Michael Semple, a former UN and EU adviser in Afghanistan, has studied the Taliban since their emergence in the 1990s. The Irish academic sees the Pakistani Taliban fragmenting into armed criminal gangs while the organizationally strong Afghan Taliban is likely to find peace with Kabul because of their fear of irrelevance.
RFE/RL: What is your assessment of Tehrik-e Taliban (TTP) Pakistan after they claimed this week's horrific attack in Peshawar, massacring some 150 schoolchildren and teachers?
Michael Semple: The TTP in December 2014 is much weaker than it was before the North Waziristan operation began back in June. As well as having lost its bases, it has suffered multiple leadership challenges and fragmentation. However, most of the key TTP commanders are still in business. They say they are still determined to wage their version of jihad, and the dreadful attack in Peshawar is an expression of that. It is an attack from a position of weakness rather than of strength.
RFE/RL: There is no TTP presence in the tribal region of Waziristan, where it originated in 2007. Do you see the group surviving in Malakand?
Semple: The TTP of a year ago, when [its leader] Hakimullah Mehsud was alive, seemed a major force across FATA, able to carry out operations in many parts of Pakistan. It was a serious, serious force. The TTP of Mehsud simply no longer exists. There are, again, multiple armed groups, each with a hold in one of the tribal agencies [or districts in the Federally Administered Tribal Areas - FATA] or areas like in Malakand [in northwestern Khyber Pakhtunkhwa Province]. Some still recognize Fazlullah as the Amir (leader), but they are not a united force.
RFE/RL: Many former TTP commanders have now pledged allegiance to the Islamic State (IS) militant group. Do you see them forming a nucleus for the emergence of IS in Pakistan?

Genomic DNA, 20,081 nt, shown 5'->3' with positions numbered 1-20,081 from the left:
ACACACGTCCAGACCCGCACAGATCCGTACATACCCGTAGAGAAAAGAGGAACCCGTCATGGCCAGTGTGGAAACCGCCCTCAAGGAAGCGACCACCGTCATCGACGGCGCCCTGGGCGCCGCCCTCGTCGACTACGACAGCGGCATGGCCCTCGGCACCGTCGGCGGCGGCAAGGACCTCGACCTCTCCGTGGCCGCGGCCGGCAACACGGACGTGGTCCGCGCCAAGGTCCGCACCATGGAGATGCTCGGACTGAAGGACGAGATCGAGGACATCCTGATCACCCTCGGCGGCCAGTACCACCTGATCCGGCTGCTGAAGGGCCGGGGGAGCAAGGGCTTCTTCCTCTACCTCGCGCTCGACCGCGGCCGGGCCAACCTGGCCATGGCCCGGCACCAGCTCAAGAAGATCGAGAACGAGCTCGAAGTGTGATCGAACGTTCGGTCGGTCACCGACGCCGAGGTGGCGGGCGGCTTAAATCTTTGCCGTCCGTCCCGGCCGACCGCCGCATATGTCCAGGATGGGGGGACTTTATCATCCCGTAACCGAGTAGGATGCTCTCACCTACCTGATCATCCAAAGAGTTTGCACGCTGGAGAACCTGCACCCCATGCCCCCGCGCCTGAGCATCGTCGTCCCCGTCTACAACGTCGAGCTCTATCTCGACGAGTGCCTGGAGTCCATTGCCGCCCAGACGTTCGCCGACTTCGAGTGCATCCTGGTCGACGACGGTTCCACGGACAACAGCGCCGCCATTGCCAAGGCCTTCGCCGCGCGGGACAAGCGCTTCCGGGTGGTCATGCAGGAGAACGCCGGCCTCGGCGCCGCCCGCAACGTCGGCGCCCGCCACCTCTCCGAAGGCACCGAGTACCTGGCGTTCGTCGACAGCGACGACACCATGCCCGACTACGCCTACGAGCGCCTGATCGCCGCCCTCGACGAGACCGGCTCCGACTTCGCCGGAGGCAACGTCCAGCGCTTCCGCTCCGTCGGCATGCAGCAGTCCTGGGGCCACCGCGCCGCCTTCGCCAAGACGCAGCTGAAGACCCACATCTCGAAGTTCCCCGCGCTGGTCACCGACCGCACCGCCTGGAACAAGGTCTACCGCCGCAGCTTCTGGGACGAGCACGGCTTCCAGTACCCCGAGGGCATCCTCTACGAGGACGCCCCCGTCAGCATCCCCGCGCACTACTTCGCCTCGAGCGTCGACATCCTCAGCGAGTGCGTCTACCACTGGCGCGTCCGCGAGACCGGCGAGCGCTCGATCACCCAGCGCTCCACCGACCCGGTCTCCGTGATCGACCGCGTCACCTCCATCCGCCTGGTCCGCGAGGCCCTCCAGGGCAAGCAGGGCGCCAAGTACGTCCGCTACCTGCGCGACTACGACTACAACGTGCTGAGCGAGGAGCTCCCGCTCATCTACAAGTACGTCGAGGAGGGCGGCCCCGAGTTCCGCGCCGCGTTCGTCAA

Semple: I believe it was a logical and predictable development that some TTP veterans ended up making statements of support for IS. I think the TTP’s impulse has been to promote and live a life of jihad, without necessarily ever really achieving anything. They're like a solidarity organization with the mujahideen anywhere. And DAISH (ed: Arabic name for IS) is currently the most inspiring, headline-grabbing manifestation of the global jihadi movement. Therefore, given they're not actually going to achieve anything in Pakistan, better they should set themselves up in solidarity with the latest, greatest thing in global jihad.
RFE/RL: What kind of future do you see for the TTP?
Semple: The commanders who formed the TTP have not disappeared. Their armed groups still exist, and so I'm sure they will reconfigure and we will see this playing out over the next few years. Possibly they'll end up looking like "primus inter pares" – or "first among equals" – in the different armed criminal gangs which span tribal areas and the urban environment. Possibly DAISH will progress a bit more. The one thing for certain is the old TTP is no longer with us.
RFE/RL: Do you agree with the assessment that Pakistan has chosen to go after militants and not the militancy?
Semple: It’s very important to ask why, for a decade, it has been possible for jihadi recruiters to find young men – particularly in the tribal areas but also in other parts of Pakistan – and persuade them to take Fidayee (eds: suicide bombing) training and go and detonate themselves against targets in Pakistan or Afghanistan.
RFE/RL: The Afghan Taliban have largely survived the U.S.-led military campaign in Afghanistan and are still broadly intact as an organization. Where do they stand now?
Semple: We should see what is happening in Afghanistan at the moment as, in part, a contest of organizations. The Afghan Taliban have proved themselves to be an effective organization; they have both a hierarchy in which the center takes decisions which are respected by members of the movement throughout, but also those members, their field commanders, are inspired to act on their own. This combination of centralized and decentralized has made them an effective organization.